Many people in recovery feel down and blue from time-to-time. Emotions are a part of life in recovery. Learning to cope with feelings can be difficult and sometimes disorienting. In the first year of recovery, recognizing emotions and learning to cope with them in a positive manner is important. But sometimes, it’s hard to know what you’re feeling. You may be angry but not realize it, or depressed but unable to vocalize it. Depression can be a state as well as an ongoing battle for people with mental health disorders. If you’ve been having trouble lately in your daily life, but aren’t sure what’s going on, you may be struggling with depression.
What is Depression?
Depression is a mood disorder, also known as a mental health disorder. People with depression experience a persistent feeling of sadness. They often don’t know what is wrong and may lose interest in things they once enjoyed.
Depression isn’t simply “feeling down”. Depressed people usually feel empty, sad, or hopeless. Clinical depression is usually chronic, meaning that it has lasted longer than two weeks. For some people, depression can last for years and even cause disability when it goes untreated.
While major life events such as the loss of a partner or other major life changes can cause depression, doctors often look at other feelings and behaviors aside from grief or emptiness. When a person has trouble functioning in daily life for a period of time, this can be a signal that depression is involved.
Many people in recovery also live with mental health disorders. Sometimes it takes staying clean and sober for a while to realize that there’s something other than withdrawal going on.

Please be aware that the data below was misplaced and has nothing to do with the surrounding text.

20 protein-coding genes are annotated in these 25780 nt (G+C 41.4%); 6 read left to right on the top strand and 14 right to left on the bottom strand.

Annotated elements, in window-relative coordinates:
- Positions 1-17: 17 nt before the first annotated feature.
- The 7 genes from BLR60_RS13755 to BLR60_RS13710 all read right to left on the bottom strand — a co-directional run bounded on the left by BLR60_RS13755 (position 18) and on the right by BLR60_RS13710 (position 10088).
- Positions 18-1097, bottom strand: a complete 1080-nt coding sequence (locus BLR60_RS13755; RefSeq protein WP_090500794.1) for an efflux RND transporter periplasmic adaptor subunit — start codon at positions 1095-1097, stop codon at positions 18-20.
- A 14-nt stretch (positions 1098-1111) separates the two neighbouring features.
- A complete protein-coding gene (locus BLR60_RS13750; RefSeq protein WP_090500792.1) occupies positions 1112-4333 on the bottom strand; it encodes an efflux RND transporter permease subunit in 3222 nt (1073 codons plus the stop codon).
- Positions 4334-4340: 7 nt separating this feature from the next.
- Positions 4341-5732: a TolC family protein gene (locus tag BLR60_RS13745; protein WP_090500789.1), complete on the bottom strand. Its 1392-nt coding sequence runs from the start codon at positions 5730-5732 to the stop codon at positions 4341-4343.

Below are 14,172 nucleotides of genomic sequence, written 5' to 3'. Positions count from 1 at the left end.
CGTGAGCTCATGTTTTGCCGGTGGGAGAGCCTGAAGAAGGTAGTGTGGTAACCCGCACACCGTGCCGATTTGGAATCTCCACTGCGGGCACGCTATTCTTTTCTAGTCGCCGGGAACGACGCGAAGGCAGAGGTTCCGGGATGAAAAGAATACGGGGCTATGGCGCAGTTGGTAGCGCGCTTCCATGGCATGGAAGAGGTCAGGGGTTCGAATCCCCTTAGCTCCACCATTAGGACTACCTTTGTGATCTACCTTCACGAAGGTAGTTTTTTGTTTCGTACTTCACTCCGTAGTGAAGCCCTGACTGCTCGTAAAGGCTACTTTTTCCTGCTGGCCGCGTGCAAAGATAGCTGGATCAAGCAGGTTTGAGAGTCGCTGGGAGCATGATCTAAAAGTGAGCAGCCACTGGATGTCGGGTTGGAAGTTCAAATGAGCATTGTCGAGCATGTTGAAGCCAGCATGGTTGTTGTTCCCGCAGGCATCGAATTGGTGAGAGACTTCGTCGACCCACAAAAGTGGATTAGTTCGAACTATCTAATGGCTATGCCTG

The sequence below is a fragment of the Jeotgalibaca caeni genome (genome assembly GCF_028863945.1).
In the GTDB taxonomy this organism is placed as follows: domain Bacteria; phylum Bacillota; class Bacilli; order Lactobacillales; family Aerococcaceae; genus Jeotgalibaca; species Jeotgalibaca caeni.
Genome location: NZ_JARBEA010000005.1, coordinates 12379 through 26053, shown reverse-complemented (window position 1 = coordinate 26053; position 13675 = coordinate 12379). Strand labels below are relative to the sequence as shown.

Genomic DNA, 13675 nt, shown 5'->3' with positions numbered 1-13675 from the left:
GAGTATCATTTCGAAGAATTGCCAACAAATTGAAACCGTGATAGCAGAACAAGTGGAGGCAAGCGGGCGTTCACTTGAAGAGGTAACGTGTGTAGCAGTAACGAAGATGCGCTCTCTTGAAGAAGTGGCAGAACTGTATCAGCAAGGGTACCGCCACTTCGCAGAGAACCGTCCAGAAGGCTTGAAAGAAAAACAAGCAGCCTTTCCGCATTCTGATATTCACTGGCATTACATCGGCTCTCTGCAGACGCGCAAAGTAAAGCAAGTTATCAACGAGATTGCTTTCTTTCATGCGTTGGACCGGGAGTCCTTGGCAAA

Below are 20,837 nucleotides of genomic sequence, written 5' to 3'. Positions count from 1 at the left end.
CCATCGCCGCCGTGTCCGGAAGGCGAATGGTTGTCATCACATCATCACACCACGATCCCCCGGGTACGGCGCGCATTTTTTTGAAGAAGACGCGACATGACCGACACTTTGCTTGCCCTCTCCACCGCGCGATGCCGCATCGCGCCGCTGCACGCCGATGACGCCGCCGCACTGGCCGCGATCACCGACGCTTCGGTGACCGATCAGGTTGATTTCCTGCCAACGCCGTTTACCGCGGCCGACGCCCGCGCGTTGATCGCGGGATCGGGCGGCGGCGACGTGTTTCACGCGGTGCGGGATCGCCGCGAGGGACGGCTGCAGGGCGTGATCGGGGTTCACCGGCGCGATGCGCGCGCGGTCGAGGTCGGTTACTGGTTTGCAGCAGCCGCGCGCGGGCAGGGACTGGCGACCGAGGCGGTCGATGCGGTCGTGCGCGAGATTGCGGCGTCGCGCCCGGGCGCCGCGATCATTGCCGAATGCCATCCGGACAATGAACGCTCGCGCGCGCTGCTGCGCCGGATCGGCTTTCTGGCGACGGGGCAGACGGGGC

Quiet Symptoms of Depression
Some symptoms of depression can be quiet and seem unrelated. Depression can have physical symptoms as well as mental symptoms. Here are a few to look out for:
- Abusing alcohol or drugs.
- Sleeping a lot or feeling tired even when you’re healthy.
- Feeling disinterested in life or the world around you.
- Feeling pessimistic a lot of the time.
- Being unable to concentrate.
- Isolating or feeling like being alone.
- Losing interest in your appearance.
- Feeling like you have to force yourself to be happy for others.
- Feeling angry or irritable a lot of the time.
- Getting frustrated or giving up easily.
If you or somebody you love is struggling with depression, there’s help available. Don’t worry about appearing weak or vulnerable – your mental health is a vital part of recovery. Ask for help from your local mental health department or a treatment professional for help or screening for depression and other mental health problems.
Sober Living Options
Are you interested in sober housing? A structured, safe home environment can help you stay focused in early recovery so you can work toward your goals. Learn more about options by searching our directory.